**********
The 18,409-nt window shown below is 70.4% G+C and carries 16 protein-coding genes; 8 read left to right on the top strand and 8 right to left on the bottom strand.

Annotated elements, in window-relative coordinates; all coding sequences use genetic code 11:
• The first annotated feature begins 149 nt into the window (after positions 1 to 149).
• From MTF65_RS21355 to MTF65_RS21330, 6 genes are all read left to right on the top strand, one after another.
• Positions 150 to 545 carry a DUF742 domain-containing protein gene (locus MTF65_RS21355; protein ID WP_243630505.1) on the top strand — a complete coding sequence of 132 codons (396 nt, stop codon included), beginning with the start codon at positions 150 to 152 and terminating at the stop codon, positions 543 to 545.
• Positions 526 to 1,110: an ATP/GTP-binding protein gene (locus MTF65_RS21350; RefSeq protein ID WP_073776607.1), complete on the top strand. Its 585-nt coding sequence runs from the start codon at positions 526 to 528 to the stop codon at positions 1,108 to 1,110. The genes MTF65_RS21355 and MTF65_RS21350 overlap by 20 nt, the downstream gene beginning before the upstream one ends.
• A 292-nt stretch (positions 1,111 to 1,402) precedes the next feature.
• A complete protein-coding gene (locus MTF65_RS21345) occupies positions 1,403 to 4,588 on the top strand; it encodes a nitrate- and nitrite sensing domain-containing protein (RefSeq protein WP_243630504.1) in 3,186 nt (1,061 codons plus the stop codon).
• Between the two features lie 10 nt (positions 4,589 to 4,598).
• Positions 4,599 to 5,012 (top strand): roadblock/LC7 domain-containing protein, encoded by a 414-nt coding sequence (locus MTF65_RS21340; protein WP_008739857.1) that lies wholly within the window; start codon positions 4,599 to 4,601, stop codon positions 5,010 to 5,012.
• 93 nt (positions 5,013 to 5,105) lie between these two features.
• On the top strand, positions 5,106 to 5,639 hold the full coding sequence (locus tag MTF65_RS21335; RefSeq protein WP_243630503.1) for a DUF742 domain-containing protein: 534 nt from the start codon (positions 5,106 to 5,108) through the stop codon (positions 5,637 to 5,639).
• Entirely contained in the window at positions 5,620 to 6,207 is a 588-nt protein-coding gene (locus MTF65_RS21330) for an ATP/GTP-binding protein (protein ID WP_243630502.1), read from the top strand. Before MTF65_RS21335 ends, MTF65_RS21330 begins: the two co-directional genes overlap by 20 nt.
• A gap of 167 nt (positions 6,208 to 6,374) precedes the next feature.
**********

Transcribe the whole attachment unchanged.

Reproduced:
The 18,409-nt window shown below is 70.4% G+C and carries 16 protein-coding genes; 8 read left to right on the top strand and 8 right to left on the bottom strand.

Annotated elements, in window-relative coordinates; all coding sequences use genetic code 11:
• The first annotated feature begins 149 nt into the window (after positions 1 to 149).
• From MTF65_RS21355 to MTF65_RS21330, 6 genes are all read left to right on the top strand, one after another.
• Positions 150 to 545 carry a DUF742 domain-containing protein gene (locus MTF65_RS21355; protein ID WP_243630505.1) on the top strand — a complete coding sequence of 132 codons (396 nt, stop codon included), beginning with the start codon at positions 150 to 152 and terminating at the stop codon, positions 543 to 545.
• Positions 526 to 1,110: an ATP/GTP-binding protein gene (locus MTF65_RS21350; RefSeq protein ID WP_073776607.1), complete on the top strand. Its 585-nt coding sequence runs from the start codon at positions 526 to 528 to the stop codon at positions 1,108 to 1,110. The genes MTF65_RS21355 and MTF65_RS21350 overlap by 20 nt, the downstream gene beginning before the upstream one ends.
• A 292-nt stretch (positions 1,111 to 1,402) precedes the next feature.
• A complete protein-coding gene (locus MTF65_RS21345) occupies positions 1,403 to 4,588 on the top strand; it encodes a nitrate- and nitrite sensing domain-containing protein (RefSeq protein WP_243630504.1) in 3,186 nt (1,061 codons plus the stop codon).
• Between the two features lie 10 nt (positions 4,589 to 4,598).
• Positions 4,599 to 5,012 (top strand): roadblock/LC7 domain-containing protein, encoded by a 414-nt coding sequence (locus MTF65_RS21340; protein WP_008739857.1) that lies wholly within the window; start codon positions 4,599 to 4,601, stop codon positions 5,010 to 5,012.
• 93 nt (positions 5,013 to 5,105) lie between these two features.
• On the top strand, positions 5,106 to 5,639 hold the full coding sequence (locus tag MTF65_RS21335; RefSeq protein WP_243630503.1) for a DUF742 domain-containing protein: 534 nt from the start codon (positions 5,106 to 5,108) through the stop codon (positions 5,637 to 5,639).
• Entirely contained in the window at positions 5,620 to 6,207 is a 588-nt protein-coding gene (locus MTF65_RS21330) for an ATP/GTP-binding protein (protein ID WP_243630502.1), read from the top strand. Before MTF65_RS21335 ends, MTF65_RS21330 begins: the two co-directional genes overlap by 20 nt.
• A gap of 167 nt (positions 6,208 to 6,374) precedes the next feature.